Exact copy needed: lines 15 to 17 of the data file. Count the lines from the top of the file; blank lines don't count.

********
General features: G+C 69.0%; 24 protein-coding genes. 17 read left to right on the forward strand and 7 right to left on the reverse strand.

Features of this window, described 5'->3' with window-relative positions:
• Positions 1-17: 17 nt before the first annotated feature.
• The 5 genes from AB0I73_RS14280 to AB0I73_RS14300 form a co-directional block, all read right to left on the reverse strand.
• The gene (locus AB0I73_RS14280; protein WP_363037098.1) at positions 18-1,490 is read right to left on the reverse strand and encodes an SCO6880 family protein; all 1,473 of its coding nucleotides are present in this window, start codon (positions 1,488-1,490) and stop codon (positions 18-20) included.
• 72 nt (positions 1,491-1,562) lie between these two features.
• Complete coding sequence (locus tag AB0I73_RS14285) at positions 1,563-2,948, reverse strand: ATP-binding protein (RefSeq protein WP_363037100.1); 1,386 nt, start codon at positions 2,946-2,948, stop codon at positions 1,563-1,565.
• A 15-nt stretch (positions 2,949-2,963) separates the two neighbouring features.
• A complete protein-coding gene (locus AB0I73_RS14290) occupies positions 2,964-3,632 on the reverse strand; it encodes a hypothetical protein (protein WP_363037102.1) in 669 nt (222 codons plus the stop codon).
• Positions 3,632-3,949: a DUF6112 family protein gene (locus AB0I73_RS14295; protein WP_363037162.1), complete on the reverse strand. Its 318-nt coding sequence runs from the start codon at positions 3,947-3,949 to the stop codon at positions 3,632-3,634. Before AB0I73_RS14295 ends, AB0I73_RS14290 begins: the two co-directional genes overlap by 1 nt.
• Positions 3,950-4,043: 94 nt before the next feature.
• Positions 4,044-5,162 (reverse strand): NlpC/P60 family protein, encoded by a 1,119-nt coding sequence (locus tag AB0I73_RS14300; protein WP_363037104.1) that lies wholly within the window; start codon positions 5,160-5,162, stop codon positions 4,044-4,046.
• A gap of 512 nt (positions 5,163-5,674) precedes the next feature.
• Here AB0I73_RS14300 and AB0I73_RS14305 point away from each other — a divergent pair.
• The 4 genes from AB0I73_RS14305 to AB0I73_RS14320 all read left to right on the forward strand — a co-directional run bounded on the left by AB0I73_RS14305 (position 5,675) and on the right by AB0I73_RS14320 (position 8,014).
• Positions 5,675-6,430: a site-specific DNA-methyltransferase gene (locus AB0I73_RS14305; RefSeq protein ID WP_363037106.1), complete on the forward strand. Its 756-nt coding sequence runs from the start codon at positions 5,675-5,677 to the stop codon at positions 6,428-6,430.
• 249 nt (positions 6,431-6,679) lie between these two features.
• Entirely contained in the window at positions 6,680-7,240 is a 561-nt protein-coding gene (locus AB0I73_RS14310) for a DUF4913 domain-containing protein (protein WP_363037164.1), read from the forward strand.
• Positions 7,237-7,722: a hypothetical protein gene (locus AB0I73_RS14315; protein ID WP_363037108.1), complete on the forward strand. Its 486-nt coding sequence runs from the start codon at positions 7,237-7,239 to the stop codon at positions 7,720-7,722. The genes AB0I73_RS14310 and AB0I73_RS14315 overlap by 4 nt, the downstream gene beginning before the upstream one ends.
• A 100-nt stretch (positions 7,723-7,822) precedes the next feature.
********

• The 4 genes from AB0I73_RS14305 to AB0I73_RS14320 all read left to right on the forward strand — a co-directional run bounded on the left by AB0I73_RS14305 (position 5,675) and on the right by AB0I73_RS14320 (position 8,014).
• Positions 5,675-6,430: a site-specific DNA-methyltransferase gene (locus AB0I73_RS14305; RefSeq protein ID WP_363037106.1), complete on the forward strand. Its 756-nt coding sequence runs from the start codon at positions 5,675-5,677 to the stop codon at positions 6,428-6,430.
• 249 nt (positions 6,431-6,679) lie between these two features.